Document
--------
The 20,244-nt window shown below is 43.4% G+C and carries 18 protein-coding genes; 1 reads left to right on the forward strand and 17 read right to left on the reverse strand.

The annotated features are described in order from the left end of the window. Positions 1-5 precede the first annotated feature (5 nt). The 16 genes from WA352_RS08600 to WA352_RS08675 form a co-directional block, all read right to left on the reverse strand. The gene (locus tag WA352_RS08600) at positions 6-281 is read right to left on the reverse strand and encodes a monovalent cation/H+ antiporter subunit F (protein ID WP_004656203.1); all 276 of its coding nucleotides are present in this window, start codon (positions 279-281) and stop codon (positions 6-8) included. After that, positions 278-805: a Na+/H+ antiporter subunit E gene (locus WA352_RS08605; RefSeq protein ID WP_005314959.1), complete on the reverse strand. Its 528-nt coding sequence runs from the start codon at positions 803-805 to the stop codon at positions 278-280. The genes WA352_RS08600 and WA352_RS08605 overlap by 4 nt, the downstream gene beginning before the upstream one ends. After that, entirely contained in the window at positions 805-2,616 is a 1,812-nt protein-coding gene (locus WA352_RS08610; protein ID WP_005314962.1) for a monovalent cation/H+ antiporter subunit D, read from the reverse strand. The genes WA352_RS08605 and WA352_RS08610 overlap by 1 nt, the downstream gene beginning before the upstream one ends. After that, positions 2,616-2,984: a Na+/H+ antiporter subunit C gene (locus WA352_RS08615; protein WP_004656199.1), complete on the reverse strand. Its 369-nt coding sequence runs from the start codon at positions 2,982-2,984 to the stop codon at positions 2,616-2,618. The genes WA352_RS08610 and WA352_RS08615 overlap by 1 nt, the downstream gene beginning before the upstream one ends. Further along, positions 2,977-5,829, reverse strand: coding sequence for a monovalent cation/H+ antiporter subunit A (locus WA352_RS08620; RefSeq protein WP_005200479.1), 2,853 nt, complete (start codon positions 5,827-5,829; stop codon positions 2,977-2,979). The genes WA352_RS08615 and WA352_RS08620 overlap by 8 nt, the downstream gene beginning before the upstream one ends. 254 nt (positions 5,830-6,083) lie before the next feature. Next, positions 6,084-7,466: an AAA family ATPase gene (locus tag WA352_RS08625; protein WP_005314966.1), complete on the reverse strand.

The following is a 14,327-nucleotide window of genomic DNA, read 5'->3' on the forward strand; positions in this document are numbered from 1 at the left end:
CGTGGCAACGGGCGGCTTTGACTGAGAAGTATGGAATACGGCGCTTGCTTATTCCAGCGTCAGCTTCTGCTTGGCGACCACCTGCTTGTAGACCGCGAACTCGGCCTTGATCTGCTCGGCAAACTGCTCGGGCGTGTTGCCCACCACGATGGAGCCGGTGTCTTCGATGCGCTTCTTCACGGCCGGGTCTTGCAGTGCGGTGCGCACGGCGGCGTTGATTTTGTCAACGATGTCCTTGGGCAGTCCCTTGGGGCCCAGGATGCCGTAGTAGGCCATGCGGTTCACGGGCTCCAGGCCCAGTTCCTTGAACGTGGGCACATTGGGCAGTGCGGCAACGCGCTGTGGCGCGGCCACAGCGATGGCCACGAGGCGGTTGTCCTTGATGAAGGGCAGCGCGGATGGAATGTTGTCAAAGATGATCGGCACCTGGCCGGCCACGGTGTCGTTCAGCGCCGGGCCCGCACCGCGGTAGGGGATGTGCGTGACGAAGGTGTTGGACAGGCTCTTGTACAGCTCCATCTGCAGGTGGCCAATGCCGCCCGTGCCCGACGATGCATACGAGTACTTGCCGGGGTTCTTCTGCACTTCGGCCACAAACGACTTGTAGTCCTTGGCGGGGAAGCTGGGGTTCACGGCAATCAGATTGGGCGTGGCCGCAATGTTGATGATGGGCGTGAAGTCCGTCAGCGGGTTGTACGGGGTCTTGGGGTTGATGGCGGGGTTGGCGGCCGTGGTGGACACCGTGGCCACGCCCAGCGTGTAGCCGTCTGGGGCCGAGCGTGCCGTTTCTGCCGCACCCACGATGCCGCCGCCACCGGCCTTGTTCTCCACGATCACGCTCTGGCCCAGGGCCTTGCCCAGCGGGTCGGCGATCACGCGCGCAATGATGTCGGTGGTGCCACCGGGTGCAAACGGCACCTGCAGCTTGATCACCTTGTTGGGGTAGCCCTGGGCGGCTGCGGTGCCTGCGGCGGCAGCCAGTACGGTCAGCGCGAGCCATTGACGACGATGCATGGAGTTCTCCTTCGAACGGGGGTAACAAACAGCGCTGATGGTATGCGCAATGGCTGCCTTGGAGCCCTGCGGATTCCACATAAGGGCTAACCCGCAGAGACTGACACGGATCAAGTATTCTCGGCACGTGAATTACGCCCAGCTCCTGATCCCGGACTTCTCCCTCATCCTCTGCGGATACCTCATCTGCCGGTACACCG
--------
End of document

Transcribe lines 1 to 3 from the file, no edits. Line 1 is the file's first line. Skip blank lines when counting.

The 20,244-nt window shown below is 43.4% G+C and carries 18 protein-coding genes; 1 reads left to right on the forward strand and 17 read right to left on the reverse strand.

The annotated features are described in order from the left end of the window. Positions 1-5 precede the first annotated feature (5 nt). The 16 genes from WA352_RS08600 to WA352_RS08675 form a co-directional block, all read right to left on the reverse strand. The gene (locus tag WA352_RS08600) at positions 6-281 is read right to left on the reverse strand and encodes a monovalent cation/H+ antiporter subunit F (protein ID WP_004656203.1); all 276 of its coding nucleotides are present in this window, start codon (positions 279-281) and stop codon (positions 6-8) included. After that, positions 278-805: a Na+/H+ antiporter subunit E gene (locus WA352_RS08605; RefSeq protein ID WP_005314959.1), complete on the reverse strand. Its 528-nt coding sequence runs from the start codon at positions 803-805 to the stop codon at positions 278-280. The genes WA352_RS08600 and WA352_RS08605 overlap by 4 nt, the downstream gene beginning before the upstream one ends. After that, entirely contained in the window at positions 805-2,616 is a 1,812-nt protein-coding gene (locus WA352_RS08610; protein ID WP_005314962.1) for a monovalent cation/H+ antiporter subunit D, read from the reverse strand. The genes WA352_RS08605 and WA352_RS08610 overlap by 1 nt, the downstream gene beginning before the upstream one ends. After that, positions 2,616-2,984: a Na+/H+ antiporter subunit C gene (locus WA352_RS08615; protein WP_004656199.1), complete on the reverse strand. Its 369-nt coding sequence runs from the start codon at positions 2,982-2,984 to the stop codon at positions 2,616-2,618. The genes WA352_RS08610 and WA352_RS08615 overlap by 1 nt, the downstream gene beginning before the upstream one ends. Further along, positions 2,977-5,829, reverse strand: coding sequence for a monovalent cation/H+ antiporter subunit A (locus WA352_RS08620; RefSeq protein WP_005200479.1), 2,853 nt, complete (start codon positions 5,827-5,829; stop codon positions 2,977-2,979). The genes WA352_RS08615 and WA352_RS08620 overlap by 8 nt, the downstream gene beginning before the upstream one ends. 254 nt (positions 5,830-6,083) lie before the next feature. Next, positions 6,084-7,466: an AAA family ATPase gene (locus tag WA352_RS08625; protein WP_005314966.1), complete on the reverse strand.

The following is a 14,327-nucleotide window of genomic DNA, read 5'->3' on the forward strand; positions in this document are numbered from 1 at the left end: